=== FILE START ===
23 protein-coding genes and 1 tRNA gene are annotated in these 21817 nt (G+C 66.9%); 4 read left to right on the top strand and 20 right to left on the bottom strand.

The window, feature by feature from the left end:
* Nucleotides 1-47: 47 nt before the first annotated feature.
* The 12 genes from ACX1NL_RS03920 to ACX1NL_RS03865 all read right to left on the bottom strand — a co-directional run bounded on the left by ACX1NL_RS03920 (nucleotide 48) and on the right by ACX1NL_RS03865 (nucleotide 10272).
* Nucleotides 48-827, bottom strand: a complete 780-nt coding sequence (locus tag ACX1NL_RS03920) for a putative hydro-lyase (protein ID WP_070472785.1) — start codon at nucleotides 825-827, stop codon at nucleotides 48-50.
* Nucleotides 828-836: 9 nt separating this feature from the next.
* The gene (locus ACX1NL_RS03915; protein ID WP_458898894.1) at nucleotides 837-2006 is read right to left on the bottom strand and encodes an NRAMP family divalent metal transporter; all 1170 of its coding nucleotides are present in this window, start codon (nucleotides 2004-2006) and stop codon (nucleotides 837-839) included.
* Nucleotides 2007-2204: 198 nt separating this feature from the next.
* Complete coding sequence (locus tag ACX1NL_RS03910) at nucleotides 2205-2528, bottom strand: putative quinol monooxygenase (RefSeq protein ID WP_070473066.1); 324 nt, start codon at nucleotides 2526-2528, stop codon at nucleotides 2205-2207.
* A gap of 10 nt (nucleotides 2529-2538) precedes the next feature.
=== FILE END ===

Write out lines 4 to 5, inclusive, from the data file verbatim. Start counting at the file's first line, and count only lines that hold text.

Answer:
* The 12 genes from ACX1NL_RS03920 to ACX1NL_RS03865 all read right to left on the bottom strand — a co-directional run bounded on the left by ACX1NL_RS03920 (nucleotide 48) and on the right by ACX1NL_RS03865 (nucleotide 10272).
* Nucleotides 48-827, bottom strand: a complete 780-nt coding sequence (locus tag ACX1NL_RS03920) for a putative hydro-lyase (protein ID WP_070472785.1) — start codon at nucleotides 825-827, stop codon at nucleotides 48-50.